I think the discussion of weather is considered important "small" talk in the US – you know what you talk about when you don’t know what else to say or when you first meet someone.  I think, instead, it should be called “large” or “all the time” talk because it is such a frequent topic of conversation.  And (not to get up on a soap box or anything…), I think people on radio and TV go overboard – they are NEVER happy with the weather we have.  It’s too hot; can’t wait for winter. It’s too cold; can’t wait for summer!  And so on and so on. 

So, it’s not surprising someone asked me to write about the weather here.  It is also understandable because I live in the tropics and people want to know what that’s like and how I can stand it.  So, here are my observations about weather – mostly in Garoua Boulai with some notes about other places I have been this year.

The tropics run between the Tropic of Cancer (23° N latitude) and the Tropic of Capricorn (23° S latitude).  These are imaginary lines between which the sun’s rays are most direct, and often hottest.  Garoua Boulai is at almost 6° N latitude; definitely in the tropics.  (It is, by the way, at 14° E longitude, so I am on the other side of the Prime Meridian from the US which is in the western hemisphere.)  Still, it is not that hot here which has a lot to do with the elevation.  GB is 996 meters (or 3,270 ft.) above sea level.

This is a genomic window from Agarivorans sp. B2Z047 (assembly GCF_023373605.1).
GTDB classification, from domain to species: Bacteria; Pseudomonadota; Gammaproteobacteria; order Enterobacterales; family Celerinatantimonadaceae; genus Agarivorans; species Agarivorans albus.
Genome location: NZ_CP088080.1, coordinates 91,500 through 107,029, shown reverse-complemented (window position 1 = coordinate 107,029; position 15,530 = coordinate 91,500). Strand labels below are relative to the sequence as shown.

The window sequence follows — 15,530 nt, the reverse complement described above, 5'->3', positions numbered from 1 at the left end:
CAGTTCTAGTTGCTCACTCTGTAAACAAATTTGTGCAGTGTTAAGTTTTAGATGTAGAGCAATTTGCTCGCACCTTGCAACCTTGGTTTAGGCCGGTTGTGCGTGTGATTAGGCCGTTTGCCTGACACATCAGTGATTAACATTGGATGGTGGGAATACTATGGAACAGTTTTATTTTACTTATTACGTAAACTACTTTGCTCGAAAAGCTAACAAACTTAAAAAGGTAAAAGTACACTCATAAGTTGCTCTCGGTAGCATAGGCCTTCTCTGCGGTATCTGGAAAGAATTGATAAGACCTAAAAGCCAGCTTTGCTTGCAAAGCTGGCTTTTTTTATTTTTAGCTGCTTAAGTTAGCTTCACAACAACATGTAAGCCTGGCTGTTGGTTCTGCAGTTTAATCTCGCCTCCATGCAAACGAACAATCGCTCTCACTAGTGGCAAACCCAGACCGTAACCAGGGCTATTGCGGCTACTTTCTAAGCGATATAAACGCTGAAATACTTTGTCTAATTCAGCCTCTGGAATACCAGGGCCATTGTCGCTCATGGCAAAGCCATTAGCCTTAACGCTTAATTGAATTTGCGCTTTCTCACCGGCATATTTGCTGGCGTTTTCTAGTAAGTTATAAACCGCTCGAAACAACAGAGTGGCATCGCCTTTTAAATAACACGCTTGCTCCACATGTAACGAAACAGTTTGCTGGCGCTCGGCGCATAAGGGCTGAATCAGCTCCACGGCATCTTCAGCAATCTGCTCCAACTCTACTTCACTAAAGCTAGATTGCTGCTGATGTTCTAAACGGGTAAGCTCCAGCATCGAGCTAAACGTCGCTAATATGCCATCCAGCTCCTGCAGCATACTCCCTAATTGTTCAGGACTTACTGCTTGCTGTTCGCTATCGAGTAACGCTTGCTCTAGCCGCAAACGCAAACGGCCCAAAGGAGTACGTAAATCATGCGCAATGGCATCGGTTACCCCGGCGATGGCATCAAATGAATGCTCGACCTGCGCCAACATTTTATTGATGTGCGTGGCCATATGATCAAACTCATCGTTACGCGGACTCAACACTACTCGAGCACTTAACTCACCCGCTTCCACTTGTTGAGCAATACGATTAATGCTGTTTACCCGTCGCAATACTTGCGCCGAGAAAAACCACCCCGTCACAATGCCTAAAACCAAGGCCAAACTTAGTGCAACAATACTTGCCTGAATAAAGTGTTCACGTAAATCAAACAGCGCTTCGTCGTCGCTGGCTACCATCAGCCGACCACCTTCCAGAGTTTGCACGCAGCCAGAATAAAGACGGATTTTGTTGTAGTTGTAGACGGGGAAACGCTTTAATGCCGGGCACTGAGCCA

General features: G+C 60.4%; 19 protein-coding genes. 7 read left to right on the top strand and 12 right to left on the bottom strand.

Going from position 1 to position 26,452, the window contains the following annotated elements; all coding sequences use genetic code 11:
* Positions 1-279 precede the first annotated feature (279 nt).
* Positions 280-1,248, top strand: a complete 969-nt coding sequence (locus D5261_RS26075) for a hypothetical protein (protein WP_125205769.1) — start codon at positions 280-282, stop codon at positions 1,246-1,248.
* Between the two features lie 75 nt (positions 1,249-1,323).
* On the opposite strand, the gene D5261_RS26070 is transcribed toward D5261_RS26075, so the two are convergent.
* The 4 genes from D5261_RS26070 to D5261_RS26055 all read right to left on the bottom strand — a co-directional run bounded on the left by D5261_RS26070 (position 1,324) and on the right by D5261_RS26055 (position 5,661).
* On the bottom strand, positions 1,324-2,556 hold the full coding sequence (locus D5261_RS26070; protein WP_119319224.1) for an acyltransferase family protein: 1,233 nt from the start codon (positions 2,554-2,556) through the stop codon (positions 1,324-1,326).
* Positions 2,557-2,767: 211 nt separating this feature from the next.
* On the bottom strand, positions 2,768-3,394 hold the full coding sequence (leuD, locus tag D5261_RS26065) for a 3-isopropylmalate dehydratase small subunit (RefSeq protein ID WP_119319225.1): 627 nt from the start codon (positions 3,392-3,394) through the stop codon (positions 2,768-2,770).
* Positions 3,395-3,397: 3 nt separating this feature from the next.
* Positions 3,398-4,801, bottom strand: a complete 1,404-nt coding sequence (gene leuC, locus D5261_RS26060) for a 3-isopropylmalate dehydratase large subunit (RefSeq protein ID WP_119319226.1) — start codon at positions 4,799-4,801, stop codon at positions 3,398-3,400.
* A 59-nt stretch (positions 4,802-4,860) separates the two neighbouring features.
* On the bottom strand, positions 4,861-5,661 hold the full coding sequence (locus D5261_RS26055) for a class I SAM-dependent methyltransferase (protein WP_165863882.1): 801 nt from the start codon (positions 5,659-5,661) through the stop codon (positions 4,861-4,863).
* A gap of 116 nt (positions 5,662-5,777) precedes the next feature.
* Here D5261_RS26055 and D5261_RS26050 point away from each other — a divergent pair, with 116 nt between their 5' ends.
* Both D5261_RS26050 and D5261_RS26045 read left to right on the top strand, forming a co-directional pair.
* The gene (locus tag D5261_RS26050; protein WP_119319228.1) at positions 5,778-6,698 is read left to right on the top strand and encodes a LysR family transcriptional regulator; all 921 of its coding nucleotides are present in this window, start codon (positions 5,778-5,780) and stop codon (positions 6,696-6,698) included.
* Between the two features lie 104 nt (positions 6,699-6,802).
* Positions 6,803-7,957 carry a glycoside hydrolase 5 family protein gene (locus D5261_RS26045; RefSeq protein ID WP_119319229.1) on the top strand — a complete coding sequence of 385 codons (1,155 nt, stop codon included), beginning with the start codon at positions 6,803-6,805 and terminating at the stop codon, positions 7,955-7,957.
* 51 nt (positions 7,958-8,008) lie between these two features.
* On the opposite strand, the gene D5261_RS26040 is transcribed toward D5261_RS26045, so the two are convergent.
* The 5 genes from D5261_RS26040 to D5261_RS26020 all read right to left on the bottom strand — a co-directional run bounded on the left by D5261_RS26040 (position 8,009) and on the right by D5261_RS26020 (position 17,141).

Here are some other cities for comparison:
Pittsburgh             40 N        80 W             900 ft. (not in the tropics!)
Bangui                  04 N        18 E           1,216 ft. (often hot and humid)
Baboua                 05 N        14 E           2,339 ft.
N’gaoundéré        07 N        13 E           3,976 ft.

Higher elevation can moderate tropical temperatures, so can being close to a river and other factors.  Baboua and Garoua Boulai are moderate and pleasant.  N’gaoundéré, on the other hand, although higher, is drier and hotter. 

So, next, there are two seasons: rainy and dry.  In the rainy season it rains.  In the dry season it doesn’t.  (What a surprise!)  Of course, there is more to it than that, but basically, there’s no sense checking the Weather Channel or an internet site.  I checked today just for fun.  It says it will rain every day this week!  (And, so far it has.)

Here are some details.  The rainy season runs from late March/April through late October.  While it rains most days, there is often sun as well.  Sometimes there are even rain and sun at the same time, but that’s not too common.  When it rains, it often rains very hard – torrential, tropical rains.  This produces almost instant puddles and lots of mud.  It often rains hard for an hour or so, then tapers off and stops.  On the other hand, sometimes it rains all night or all morning.  It is no wonder that some roads are built with gutters to provide a place for the rain water to go.